A Long Beach man charged in the theft of $3.5 million in real estate in San Clemente, Dana Point and Anaheim is set to appear at a pretrial hearing in March.
The hearing was originally scheduled for this morning and continued, according to the Orange County District Attorney's office.
Prosecutors accuse Blair Christopher Hanloh, 46, of using forged documents to take over homes he presumed to be in foreclosure and then leasing them to tenants, according to the district attorney’s office.
Hanloh faces eight felony charges of grand theft, five felony counts of recording false and forged instruments, one felony count of second-degree commercial burglary, and sentencing-enhancement allegations for property theft of more than $65,000, $200,000, $1.3 million and $3.2 million. He also faces a charge of aggravated white-collar crime for more than $100,000 and $500,000, according to the district attorney’s release.
If convicted, Hanloh would face a maximum of 21 years in prison.
Prosecutors allege that Hanloh ran a shell company called Blair Hanloh Trustee of Diversified Management Trust, which, authorities say, he used to handle phony paperwork that transferred peoples’ homes to his name.
Prosecutors say Hanloh would scope out homes to see whether they were in foreclosure, then come back and drill the locks and post abandoned-property signs and “no trespassing” signs.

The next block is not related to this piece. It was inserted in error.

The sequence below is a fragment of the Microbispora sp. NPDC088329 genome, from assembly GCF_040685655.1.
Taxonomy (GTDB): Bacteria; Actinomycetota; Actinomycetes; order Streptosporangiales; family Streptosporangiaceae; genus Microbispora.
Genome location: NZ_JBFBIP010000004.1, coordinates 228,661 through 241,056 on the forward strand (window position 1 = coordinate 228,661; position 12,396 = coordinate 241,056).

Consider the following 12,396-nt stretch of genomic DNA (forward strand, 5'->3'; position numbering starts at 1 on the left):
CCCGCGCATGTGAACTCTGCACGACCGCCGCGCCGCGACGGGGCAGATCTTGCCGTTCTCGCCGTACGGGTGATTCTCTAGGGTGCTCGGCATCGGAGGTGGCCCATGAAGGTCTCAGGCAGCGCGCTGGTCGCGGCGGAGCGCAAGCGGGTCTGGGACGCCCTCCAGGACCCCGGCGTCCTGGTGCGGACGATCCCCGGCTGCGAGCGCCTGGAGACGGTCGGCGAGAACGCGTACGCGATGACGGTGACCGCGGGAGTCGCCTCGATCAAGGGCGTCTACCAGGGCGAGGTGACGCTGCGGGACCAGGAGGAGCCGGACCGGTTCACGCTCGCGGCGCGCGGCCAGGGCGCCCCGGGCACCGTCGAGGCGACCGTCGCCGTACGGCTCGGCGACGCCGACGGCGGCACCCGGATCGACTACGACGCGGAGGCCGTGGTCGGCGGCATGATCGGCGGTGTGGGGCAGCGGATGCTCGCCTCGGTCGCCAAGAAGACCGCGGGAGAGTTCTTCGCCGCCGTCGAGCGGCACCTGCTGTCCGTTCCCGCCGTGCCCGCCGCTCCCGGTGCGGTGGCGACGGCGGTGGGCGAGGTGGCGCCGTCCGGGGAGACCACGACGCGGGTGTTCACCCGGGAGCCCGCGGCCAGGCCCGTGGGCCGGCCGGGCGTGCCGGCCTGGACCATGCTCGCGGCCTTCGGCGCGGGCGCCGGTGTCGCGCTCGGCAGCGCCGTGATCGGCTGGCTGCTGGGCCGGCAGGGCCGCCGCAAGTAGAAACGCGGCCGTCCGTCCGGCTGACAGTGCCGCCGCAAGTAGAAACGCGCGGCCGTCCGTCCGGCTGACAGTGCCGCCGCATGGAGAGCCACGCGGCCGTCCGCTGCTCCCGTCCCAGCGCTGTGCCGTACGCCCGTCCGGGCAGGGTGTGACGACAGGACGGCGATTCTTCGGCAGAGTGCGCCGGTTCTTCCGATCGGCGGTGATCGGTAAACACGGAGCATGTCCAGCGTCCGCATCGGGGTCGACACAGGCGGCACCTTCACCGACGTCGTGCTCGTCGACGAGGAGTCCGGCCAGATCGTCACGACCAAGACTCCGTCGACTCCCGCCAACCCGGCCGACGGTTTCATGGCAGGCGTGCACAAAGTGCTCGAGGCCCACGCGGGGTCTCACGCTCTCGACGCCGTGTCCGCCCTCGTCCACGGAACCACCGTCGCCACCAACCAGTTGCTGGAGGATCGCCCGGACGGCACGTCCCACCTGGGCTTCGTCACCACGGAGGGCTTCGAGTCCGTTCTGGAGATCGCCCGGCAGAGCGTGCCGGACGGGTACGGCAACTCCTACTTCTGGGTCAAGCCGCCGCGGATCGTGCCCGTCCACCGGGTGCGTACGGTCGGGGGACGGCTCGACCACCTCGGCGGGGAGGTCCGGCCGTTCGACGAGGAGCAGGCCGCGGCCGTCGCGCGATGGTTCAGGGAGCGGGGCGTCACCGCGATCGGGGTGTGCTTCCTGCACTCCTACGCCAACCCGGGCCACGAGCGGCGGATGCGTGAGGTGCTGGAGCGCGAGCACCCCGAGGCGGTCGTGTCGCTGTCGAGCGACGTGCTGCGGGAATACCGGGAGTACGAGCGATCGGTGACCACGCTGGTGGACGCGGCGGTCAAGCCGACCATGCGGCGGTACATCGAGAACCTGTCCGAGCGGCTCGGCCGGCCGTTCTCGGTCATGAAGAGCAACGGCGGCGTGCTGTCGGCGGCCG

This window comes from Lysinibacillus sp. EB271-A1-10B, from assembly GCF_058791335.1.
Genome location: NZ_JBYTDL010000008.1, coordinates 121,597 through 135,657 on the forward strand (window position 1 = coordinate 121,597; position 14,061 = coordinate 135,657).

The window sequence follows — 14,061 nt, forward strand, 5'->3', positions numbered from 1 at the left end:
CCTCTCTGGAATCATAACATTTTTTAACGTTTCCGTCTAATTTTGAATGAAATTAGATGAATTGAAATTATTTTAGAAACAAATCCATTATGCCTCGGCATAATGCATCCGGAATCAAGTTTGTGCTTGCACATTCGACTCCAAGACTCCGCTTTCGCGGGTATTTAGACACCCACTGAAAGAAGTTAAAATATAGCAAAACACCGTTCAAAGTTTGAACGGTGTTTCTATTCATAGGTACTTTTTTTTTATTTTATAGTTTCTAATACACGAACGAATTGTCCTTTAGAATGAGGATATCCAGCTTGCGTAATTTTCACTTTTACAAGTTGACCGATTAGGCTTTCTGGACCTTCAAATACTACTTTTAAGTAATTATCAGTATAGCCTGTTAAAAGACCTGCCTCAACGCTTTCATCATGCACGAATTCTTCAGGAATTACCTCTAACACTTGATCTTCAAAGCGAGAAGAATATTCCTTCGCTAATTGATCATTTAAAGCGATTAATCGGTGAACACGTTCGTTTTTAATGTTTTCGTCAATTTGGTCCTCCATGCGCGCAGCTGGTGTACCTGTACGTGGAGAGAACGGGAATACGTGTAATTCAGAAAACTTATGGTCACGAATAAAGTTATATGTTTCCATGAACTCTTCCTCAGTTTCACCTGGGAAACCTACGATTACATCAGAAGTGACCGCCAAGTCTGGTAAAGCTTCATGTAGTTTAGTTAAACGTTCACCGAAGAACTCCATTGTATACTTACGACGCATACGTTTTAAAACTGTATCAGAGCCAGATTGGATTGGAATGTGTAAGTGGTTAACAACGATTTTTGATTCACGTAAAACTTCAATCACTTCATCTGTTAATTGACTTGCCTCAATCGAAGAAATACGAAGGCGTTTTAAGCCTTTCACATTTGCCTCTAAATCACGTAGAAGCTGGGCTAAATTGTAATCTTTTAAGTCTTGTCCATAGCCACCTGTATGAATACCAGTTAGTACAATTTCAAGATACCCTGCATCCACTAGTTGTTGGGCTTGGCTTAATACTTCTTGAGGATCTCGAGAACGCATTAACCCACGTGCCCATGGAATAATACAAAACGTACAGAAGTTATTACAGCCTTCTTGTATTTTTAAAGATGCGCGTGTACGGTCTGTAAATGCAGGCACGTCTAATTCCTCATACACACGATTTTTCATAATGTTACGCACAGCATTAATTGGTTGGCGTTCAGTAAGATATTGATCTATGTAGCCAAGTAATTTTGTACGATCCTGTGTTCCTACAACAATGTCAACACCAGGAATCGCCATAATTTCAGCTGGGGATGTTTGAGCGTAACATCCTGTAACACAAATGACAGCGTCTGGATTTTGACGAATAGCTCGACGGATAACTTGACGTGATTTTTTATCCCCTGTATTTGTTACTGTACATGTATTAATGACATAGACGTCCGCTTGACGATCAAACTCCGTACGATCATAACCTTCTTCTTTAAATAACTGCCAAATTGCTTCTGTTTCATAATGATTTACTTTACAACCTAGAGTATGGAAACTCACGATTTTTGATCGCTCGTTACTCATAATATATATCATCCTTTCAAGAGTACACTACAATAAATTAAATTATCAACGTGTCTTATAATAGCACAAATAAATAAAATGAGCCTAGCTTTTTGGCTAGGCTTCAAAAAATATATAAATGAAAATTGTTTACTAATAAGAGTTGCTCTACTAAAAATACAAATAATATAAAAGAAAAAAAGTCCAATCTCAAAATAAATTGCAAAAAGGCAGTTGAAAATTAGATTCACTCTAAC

The San Clemente House
Prosecutors say one of the houses Hanloh took over and rented out to unsuspecting tenants using phony lease agreements was at 205 West Ave. Valencia in San Clemente.
According to the neighbors, 205 West Valencia illustrates the story of the real-estate crisis—from the heady days at the turn of the 21st century to the bursting of the bubble.
Chris Thornburg, who lives with his wife in the house next to the mansion that used to be a beach bungalow at 205, said the property had changed hands several times leading up to the real estate crisis. No one lived in it; it was owned by speculators and “flipped.”
Thornburg, who has lived on Valencia since the mid-1990s, said the house started out as a 1,000-square-foot beach bungalow. As its value kept increasing, owners bought it, held it and then sold it for profit without touching it.
As the bubble swelled, a group of investors came in with architectural plans, tearing down the bungalow and turning it into a massive 3,800-square-foot, 4-bedroom, 3.5-bath mansion, according to real estate website Zillow.com.
The estimated worth posted on Zillow is $1.7 million. The site says the last time the property was sold was 2004.
Look at the formal charges against Hanloh in the criminal complaint uploaded next to the photos above.